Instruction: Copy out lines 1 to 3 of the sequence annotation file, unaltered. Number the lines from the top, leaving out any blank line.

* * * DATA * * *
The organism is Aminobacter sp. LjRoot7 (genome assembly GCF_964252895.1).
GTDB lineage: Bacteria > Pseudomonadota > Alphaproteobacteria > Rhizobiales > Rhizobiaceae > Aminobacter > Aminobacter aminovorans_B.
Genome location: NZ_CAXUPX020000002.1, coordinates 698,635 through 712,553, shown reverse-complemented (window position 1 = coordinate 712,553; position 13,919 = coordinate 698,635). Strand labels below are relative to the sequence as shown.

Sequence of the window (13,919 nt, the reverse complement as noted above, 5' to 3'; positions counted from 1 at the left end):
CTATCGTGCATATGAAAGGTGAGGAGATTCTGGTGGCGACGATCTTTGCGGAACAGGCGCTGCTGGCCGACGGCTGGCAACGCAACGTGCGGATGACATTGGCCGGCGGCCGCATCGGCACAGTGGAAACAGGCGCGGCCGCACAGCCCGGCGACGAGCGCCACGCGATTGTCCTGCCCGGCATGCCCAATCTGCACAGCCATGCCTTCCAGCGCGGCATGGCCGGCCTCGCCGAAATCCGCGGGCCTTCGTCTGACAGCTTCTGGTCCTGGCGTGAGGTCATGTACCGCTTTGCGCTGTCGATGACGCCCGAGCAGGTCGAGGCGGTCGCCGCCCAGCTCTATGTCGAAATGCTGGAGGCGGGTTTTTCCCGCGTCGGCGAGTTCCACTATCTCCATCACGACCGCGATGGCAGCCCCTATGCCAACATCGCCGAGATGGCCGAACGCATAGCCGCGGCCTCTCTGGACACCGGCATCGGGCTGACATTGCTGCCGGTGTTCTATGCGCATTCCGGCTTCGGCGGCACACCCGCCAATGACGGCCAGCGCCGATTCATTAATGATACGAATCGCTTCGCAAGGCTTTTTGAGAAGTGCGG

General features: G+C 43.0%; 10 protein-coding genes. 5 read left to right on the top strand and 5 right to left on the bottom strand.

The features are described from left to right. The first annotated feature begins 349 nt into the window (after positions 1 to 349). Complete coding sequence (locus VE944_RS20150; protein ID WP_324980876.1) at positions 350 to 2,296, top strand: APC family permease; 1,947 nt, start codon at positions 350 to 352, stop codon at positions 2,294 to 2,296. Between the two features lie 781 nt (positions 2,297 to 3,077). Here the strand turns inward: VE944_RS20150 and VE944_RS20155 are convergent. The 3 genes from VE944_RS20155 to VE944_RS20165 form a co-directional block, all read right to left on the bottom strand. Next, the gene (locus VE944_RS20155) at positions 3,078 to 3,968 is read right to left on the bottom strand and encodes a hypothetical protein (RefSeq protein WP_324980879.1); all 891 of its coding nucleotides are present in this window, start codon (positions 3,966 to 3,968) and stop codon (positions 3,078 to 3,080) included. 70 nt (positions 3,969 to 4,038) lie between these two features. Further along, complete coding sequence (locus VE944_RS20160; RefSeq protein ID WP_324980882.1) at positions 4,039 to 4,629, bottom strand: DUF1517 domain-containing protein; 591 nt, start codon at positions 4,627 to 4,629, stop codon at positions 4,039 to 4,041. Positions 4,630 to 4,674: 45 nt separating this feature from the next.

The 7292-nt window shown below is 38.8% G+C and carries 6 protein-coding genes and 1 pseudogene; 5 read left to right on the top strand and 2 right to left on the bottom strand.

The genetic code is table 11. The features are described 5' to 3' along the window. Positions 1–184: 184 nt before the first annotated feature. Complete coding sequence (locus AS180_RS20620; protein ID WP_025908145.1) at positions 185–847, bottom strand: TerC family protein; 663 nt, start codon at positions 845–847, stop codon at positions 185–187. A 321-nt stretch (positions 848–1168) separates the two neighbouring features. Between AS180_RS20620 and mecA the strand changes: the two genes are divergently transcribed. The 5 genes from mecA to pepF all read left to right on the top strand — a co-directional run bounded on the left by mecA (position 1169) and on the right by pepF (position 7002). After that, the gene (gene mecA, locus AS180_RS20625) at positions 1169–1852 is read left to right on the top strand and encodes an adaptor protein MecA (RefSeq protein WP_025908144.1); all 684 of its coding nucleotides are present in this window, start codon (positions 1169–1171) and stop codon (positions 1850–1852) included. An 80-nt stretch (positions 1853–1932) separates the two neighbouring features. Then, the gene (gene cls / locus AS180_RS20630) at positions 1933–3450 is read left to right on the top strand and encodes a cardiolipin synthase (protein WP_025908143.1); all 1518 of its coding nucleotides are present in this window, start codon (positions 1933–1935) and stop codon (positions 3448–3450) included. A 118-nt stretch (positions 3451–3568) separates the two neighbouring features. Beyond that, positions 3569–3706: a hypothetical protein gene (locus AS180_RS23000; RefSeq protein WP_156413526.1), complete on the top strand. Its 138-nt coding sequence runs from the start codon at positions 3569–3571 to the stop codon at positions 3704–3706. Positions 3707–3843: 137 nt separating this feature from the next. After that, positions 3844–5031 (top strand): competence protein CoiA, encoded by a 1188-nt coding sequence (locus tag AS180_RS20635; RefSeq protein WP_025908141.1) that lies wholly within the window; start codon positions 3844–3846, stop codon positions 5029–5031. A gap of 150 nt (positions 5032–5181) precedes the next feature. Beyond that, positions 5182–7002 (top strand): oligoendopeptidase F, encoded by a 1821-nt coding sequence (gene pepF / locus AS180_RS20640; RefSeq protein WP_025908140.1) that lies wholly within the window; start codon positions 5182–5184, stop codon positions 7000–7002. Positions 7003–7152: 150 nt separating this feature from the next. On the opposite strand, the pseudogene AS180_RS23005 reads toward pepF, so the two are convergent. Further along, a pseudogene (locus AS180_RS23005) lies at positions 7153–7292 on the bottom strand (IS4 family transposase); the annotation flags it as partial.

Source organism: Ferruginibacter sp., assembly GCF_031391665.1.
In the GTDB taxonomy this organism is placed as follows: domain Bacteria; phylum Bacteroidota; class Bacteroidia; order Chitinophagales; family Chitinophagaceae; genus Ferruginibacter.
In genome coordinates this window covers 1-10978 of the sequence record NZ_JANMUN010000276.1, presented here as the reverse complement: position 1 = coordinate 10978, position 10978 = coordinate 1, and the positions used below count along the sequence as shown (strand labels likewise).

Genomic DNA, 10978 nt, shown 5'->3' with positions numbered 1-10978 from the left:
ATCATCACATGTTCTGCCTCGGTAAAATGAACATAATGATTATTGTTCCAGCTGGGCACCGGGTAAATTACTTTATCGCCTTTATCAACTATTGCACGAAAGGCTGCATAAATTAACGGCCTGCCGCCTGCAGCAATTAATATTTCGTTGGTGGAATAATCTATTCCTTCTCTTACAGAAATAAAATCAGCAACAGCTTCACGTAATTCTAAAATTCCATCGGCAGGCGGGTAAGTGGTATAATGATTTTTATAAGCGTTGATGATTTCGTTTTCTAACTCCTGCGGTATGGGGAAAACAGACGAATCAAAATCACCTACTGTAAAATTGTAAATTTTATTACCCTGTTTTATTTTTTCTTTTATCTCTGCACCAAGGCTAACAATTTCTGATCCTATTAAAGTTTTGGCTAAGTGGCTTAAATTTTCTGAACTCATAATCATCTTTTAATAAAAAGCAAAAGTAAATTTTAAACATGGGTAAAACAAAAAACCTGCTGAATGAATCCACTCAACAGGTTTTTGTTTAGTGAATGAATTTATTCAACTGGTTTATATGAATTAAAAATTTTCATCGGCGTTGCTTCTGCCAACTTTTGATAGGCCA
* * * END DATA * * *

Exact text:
The organism is Aminobacter sp. LjRoot7 (genome assembly GCF_964252895.1).
GTDB lineage: Bacteria > Pseudomonadota > Alphaproteobacteria > Rhizobiales > Rhizobiaceae > Aminobacter > Aminobacter aminovorans_B.
Genome location: NZ_CAXUPX020000002.1, coordinates 698,635 through 712,553, shown reverse-complemented (window position 1 = coordinate 712,553; position 13,919 = coordinate 698,635). Strand labels below are relative to the sequence as shown.